On February 15, the Cloud Select Industry Group (C-SIG) hosted its first plenary meeting of the year in Brussels, Belgium. The C-SIG was established in 2013 and is “made up of representatives from European and multinational industry, public administrations and other interested players. Meetings with this group help the Commission gather feedback on major cloud-related issues from a variety of perspectives.”
At the meeting, the European Commission presented its suggestions for the evolution and re-organization of C-SIG, emphasizing the stakeholder engagement and governance structures to ensure a strong and balanced involvement of a broad scope of stakeholders, and to develop a cloud ecosystem by promoting trust, growth, harmonization and competition.
Also, the Data Protection Code of Conduct for Cloud Service Providers was handed over to its General Assembly, SCOPE EUROPE, a new entity specifically established to administer codes of conduct and to foster development on the European level. The Code of Conduct for Cloud Service Providers was drafted by the C-SIG working group in 2012.
Between 2014 and 2015, the draft code was reviewed by the Working Party 29 for feedback and opinions. Since 2015, the drafting team has worked on processing the received feedback.
The code was created based on alignment with the new General Data Protection Regulation, plus industry best practices. It is the first code of conduct in the market with a governance model and set-up for an independent monitoring in accordance with GDPR.
Its purpose is to provide trust and confidence to cloud customers that their personal data are “processed with an appropriate level of data protection and that an adhering CSP has performed the necessary due diligence related to the processing of personal data according to the current EU Data Protection Directive, its national transpositions and subsequent EU data protection laws, in particular the General Data Protection Regulation and any further European data protection legislation. Specific governance procedures are foreseen to ensure that the Code is revised and amended to remain fully aligned with the obligations of European data protection law over the course of its evolution.”
An important point to highlight is that the scope of the code applies to any type of the CSP (including IaaS, PaaS and SaaS), any CSP that process personal data, and any CSP that is in scope of meeting the requirements of EU data protection laws.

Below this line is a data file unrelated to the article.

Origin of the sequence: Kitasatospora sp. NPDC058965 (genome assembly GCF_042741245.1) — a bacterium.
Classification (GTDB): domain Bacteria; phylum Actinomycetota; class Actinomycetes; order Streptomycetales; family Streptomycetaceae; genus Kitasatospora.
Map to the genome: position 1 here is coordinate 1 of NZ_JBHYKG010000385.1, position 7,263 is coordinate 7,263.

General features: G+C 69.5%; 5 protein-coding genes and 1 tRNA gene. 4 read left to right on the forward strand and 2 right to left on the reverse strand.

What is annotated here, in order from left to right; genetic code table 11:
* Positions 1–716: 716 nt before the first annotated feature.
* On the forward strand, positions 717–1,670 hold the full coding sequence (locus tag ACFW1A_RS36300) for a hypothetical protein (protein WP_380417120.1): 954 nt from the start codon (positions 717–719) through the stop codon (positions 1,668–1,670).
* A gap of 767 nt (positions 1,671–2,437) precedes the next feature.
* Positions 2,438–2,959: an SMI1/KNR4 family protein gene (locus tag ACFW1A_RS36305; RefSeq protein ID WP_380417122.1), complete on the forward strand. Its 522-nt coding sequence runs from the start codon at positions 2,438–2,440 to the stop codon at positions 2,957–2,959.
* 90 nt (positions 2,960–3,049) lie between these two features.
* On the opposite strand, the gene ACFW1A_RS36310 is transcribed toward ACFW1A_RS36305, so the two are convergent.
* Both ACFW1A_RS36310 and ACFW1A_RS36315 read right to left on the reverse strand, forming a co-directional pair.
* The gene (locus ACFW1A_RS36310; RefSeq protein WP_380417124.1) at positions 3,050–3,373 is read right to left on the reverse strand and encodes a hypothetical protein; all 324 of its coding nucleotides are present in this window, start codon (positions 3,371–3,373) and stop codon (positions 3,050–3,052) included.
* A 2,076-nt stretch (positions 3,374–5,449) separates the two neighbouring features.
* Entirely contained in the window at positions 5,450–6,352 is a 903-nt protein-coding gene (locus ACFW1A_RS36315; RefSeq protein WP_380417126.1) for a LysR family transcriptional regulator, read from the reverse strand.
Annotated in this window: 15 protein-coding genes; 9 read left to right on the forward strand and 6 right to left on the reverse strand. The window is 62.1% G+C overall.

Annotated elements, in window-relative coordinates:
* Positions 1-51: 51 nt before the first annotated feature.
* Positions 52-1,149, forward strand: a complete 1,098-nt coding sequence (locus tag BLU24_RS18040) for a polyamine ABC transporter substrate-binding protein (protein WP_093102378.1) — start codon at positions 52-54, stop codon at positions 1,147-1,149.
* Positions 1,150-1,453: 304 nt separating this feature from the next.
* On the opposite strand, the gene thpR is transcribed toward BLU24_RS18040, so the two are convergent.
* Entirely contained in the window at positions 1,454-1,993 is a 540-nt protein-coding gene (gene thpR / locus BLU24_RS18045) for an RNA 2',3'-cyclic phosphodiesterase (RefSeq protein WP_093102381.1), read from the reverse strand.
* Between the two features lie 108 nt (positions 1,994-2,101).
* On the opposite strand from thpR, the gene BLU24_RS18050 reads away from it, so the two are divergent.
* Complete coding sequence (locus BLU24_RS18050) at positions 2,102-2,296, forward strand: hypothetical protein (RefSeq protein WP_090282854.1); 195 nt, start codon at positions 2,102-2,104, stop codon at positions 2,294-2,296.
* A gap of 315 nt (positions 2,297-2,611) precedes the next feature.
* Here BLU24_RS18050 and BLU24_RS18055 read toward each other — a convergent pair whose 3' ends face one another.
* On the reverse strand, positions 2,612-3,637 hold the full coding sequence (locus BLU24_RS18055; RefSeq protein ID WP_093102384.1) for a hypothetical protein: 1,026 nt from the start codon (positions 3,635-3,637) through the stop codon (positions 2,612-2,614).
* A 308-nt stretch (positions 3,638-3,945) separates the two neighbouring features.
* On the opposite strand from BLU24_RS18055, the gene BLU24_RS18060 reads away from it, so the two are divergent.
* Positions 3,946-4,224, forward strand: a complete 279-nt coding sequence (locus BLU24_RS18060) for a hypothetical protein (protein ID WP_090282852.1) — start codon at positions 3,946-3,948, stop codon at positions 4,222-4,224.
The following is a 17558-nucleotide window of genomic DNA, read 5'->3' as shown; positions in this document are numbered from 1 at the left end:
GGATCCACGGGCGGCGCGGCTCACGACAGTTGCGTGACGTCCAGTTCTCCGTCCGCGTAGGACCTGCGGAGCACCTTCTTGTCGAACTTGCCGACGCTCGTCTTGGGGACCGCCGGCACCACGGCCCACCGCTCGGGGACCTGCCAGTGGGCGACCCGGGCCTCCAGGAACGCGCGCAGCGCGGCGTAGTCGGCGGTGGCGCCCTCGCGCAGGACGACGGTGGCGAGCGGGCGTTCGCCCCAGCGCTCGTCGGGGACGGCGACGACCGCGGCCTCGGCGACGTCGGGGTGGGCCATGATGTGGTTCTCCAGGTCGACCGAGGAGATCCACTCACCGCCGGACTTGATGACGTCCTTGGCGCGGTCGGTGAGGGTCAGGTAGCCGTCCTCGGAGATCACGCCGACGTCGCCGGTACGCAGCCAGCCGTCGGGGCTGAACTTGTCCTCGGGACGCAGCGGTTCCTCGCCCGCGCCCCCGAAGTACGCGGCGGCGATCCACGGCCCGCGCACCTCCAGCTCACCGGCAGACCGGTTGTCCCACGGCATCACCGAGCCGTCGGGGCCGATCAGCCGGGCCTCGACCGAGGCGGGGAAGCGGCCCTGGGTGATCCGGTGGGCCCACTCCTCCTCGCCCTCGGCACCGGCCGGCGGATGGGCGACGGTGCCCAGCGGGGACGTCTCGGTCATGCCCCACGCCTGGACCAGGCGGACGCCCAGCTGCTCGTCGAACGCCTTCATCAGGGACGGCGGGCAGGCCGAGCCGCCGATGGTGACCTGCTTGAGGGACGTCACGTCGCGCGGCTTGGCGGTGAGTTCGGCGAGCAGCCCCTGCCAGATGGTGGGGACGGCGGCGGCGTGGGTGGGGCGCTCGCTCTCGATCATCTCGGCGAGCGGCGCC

The code contains a clear introduction with terminologies, structure, purpose and scope, as well as the declaration of adherence. For data protection, it spells out the substantive rights and obligations of related parties, such as the data controller and processor defined in the Data Protection Directive and the GDPR once in force. The code lists a minimum set of information-security objectives that must be achieved by a CSP. In addition, it explains in detail the transparency, security and process for declaration of adherence. At last, to help CSP to kick start, the code also provided a checklist – a step by step guidance to adherence.
The model of governance is at multiple levels:
- the governance of the code and organizational framework of the Code itself and its bodies;
- the governance of the CSPs that have chosen to adhere to the Code; and,
- the governance of the code itself, “ensuring that it can be updated to reflect changes in EU data protection law and in particular the enactment and implementation of the General Data Protection Regulation, and ensuring that lessons learned in the interpretation and application of the Code can be appropriately integrated.”
As part of the governance model, the Brussels-based General Assembly, SCOPE EUROPE, was created to meet the requirements of a GDPR-monitoring body (Article. 41). Its German based parent company, SRIW, has nearly six years of experience in administrating and monitoring codes of conduct. SCOPE EUROPE will host the General Assembly of the Cloud Code of Conduct and perform the tasks of the secretariat and monitoring body.
Currently, several companies representing a significant share of the cloud market have already declared to become members of the General Assembly. A broad participation from the cloud industry will help to ensure the code’s governance principles become a pilot model for any future codes under the regime of the GDPR.
The first meeting of the General Assembly will be held within the next four weeks to discuss further work streams to go into operations.
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